It’s that time of year!
Somewhere about 1985 Mercedes introduced a new, more cost friendly automobile – the model 190D. Mercedes had used 190 as a model number several times in their past but the main difference in this one was cost. It was not as expensive as what one might expect to pay for a Mercedes in 1985 money. Being curious, I went to look at one and almost immediately dismissed any notion of a purchase. I found the doors to be very “tinny” sounding when closed and the interior was not only very small, but also quite cheap looking. If this was an automobile Mercedes was trying to pawn off as some type of new mass merchandised car I certainly did not want one. But it was much more affordable than one of their upper tier cars.
It is not uncommon for a manufacturer of products considered “luxury” items, and therefore priced more expensively, to introduce cost friendly versions of flagship products. High performance audio is certainly no exception.
In our little world of high end audio, there are manufacturers of products at both ends of the cost spectrum. Some manufacturers make affordable and pleasant sounding products, others make decidedly expensive products. There are any number of manufacturers that connotate a certain price and quality level when simply speaking the name. DartZeel, for instance, is not generally thought of as a budget line of amps, although they are thought of as world class products. NAD, on the other hand, manufacturers a line of very affordable products that are nicely feature laden and generally speaking, are quite reputable and sound very good. Likewise, one doesn’t really see $1000.00 DartZeel amps nor are $250,000.00 NAD amps easily found.
Some manufacturers are beginning to bridge that gap. Magico has long since had the reputation of building a world class speaker system and one that is more on the expensive side of the pricing structure. For the first time ever a new model, the A3, has been released which retails for less than $10,000.00 – a price level heretofore unheard of for Magico. They are selling very well and if you want to buy a pair, be ready to wait because for now, deliveries are out several months as Magico cannot apparently build them fast enough.
I also recently read where Tidal, the German maker of some of the best sounding and best looking speakers anywhere is releasing the “VIMBERG,” a more affordable line of loudspeakers. I once considered buying a set of Piano Diacera speakers but chose the KEF Blade instead. That does not in any way mean I was not impressed by what I heard, or saw, when I demo’d a set of Tidal speakers.
Is it good or bad for a manufacturer of anything, be it cars, loudspeakers, amps or any audio component to be pigeonholed into building one class of product? For Mercedes, what was the real motivation to release the more affordable 190 series in the mid 1980’s? Were they not selling enough luxury and higher priced cars and needed to keep manufacturing facilities operational? Or were they attempting to make inroads into a brand new market share by increasing sales volume, albeit with a product with arguably less “panache” than their world class products?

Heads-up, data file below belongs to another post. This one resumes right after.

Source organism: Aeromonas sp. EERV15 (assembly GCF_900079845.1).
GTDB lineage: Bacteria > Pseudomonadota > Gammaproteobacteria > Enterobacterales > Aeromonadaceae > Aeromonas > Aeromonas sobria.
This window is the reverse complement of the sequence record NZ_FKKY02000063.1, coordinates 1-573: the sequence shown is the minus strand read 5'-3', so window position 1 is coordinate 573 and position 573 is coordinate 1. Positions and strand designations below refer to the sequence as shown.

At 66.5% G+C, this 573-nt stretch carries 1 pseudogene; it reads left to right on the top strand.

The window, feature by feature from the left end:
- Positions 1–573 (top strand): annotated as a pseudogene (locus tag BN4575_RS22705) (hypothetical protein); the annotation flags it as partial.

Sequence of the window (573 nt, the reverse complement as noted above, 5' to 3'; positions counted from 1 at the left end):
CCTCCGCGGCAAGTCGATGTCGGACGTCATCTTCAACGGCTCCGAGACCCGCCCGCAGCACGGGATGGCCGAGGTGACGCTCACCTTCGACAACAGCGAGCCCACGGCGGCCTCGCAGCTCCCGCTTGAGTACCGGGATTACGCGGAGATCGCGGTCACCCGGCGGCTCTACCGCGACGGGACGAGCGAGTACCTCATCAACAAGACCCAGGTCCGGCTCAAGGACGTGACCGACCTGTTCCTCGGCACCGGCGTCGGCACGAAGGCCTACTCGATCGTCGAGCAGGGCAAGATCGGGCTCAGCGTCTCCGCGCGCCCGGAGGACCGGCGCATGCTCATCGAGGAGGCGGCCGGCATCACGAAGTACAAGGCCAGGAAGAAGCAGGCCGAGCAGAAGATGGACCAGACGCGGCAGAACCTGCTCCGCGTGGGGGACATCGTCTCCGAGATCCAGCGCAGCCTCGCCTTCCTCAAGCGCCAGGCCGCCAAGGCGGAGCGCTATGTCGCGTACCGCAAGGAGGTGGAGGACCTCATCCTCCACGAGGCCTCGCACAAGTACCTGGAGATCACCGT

I cannot speak with firsthand knowledge about VIMBERG, but I have heard the Magico A3 and I can attest it is not some stripped down speaker that is a shadow of the heritage of its big brothers. The A3 sounds very good. This might also be the reason why Magico is probably selling them so robustly. I have every confidence that Tidal is also unwilling to cede any portion of their reputation for excellence to mediocrity. So I expect the VIMBERG speaker line will maintain that “Tidal” sound, and reputation.
Is then, this a smart or not so smart practice? After looking at the 190D that day in the mid 80’s, I reasoned that if I wanted a Mercedes I should probably buy an “E” class at a minimum. That was my own personal conclusion, however – a lot of people thought differently, buying the 190 class in surprisingly high volume. It opened the door for new Mercedes customers. And today, while I still see Mercedes as an upper tier automobile, I do not see it as much an unreachable class of car as I did before. This could be for two reasons – one, the perception of their cars does not hold the allure for me it once did, or I now have the ability to afford one whereas in 1985 I didn’t. Or both.
Are manufacturers of high performance audio products traditionally in the upper price levels now suddenly making more affordable products because they want to keep plants running, or are they trying to gain new market share? Have they taken pity on the audiophiles of the world who want something they build and cannot really afford to buy the flagship products? Are they trying to change the possible perception by the audiophile buying public that yes, “so and so” makes fantastic equipment, but only the very wealthy can afford them? Or, perhaps, could it be some other reason?
Penetrating new markets and attracting new customers is the veritable lifeblood of any manufacturing firm, regardless of the product made. It is the one sure way to keep production operations viable. If a manufacture’s reputation is one of world class performance, and because that is so they introduce something more affordable and capitalize on reputation, is that a bad thing? If a manufacturer is able to attract a new breed of customer solely on the basis of legacy reputation, coupled with new products and lower pricing, is that wrong?
Could it be that some high performance manufacturers are looking to do exactly that?